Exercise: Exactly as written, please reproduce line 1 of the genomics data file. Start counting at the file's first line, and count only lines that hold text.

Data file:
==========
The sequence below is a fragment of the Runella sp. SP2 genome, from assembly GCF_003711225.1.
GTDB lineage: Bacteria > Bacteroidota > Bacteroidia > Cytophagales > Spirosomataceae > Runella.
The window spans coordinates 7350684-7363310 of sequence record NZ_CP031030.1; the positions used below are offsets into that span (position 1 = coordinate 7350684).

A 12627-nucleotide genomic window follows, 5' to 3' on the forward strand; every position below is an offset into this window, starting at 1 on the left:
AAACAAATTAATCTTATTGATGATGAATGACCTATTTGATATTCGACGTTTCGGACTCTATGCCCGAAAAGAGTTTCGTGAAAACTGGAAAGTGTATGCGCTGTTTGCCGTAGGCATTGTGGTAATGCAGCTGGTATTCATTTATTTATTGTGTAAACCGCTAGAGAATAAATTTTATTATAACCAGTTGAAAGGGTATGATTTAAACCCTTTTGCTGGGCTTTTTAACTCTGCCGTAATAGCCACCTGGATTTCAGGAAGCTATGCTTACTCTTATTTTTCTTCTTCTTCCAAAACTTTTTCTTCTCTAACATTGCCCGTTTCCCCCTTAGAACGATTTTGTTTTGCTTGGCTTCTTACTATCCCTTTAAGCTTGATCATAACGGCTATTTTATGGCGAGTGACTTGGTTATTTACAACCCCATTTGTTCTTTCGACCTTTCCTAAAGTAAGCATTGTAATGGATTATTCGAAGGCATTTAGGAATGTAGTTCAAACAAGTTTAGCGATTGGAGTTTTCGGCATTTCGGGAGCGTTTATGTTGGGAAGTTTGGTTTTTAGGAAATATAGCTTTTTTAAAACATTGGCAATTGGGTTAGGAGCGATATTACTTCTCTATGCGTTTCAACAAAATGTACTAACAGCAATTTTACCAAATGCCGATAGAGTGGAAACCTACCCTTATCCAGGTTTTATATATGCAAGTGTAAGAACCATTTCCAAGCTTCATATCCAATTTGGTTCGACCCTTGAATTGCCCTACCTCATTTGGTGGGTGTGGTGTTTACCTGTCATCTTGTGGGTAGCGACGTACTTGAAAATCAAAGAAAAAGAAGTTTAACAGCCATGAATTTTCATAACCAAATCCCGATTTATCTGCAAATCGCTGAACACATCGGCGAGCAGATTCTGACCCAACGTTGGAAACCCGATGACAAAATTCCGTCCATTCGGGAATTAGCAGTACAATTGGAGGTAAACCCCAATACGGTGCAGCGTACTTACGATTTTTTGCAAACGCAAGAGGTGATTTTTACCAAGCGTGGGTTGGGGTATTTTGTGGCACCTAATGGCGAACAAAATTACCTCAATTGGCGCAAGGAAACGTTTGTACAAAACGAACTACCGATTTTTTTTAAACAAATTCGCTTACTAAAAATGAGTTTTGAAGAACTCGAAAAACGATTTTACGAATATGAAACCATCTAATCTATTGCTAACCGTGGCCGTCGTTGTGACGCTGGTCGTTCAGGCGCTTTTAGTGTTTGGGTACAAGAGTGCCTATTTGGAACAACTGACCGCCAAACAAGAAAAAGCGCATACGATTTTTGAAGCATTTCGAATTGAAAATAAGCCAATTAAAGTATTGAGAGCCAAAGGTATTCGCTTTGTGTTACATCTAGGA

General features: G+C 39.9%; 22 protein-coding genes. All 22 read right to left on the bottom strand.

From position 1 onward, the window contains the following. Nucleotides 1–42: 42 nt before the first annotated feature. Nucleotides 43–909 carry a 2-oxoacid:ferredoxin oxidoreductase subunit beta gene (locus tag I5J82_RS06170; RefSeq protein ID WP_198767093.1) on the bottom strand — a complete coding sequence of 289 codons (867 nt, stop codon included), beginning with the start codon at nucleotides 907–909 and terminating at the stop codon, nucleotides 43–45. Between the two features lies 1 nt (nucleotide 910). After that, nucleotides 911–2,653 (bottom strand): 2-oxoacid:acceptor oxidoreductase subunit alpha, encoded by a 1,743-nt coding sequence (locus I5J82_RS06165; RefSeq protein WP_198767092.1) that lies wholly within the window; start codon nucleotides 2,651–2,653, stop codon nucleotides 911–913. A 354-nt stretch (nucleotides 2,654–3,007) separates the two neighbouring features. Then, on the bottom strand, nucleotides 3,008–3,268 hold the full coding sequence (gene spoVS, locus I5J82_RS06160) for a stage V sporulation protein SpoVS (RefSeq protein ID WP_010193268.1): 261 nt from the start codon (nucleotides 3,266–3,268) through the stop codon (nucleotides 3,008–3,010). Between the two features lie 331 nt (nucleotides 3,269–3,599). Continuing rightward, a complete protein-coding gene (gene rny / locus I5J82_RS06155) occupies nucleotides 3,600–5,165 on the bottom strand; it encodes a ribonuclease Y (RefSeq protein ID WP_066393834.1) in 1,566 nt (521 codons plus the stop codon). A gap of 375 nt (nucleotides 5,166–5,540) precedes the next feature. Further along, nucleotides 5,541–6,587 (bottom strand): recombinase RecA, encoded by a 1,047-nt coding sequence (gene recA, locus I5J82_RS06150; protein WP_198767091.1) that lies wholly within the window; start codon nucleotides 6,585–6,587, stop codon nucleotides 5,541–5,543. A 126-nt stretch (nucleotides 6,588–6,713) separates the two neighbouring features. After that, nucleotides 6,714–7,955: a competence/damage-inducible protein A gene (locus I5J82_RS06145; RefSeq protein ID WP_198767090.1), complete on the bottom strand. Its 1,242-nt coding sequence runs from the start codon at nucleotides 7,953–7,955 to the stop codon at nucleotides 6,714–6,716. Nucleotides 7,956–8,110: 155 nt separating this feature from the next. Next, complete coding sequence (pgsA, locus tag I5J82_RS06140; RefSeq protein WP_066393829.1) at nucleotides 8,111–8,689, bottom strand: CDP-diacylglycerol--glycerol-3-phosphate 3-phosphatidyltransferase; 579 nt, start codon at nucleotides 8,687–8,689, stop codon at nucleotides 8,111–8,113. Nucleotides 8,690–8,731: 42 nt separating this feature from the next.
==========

The sequence below is a fragment of the Runella sp. SP2 genome, from assembly GCF_003711225.1.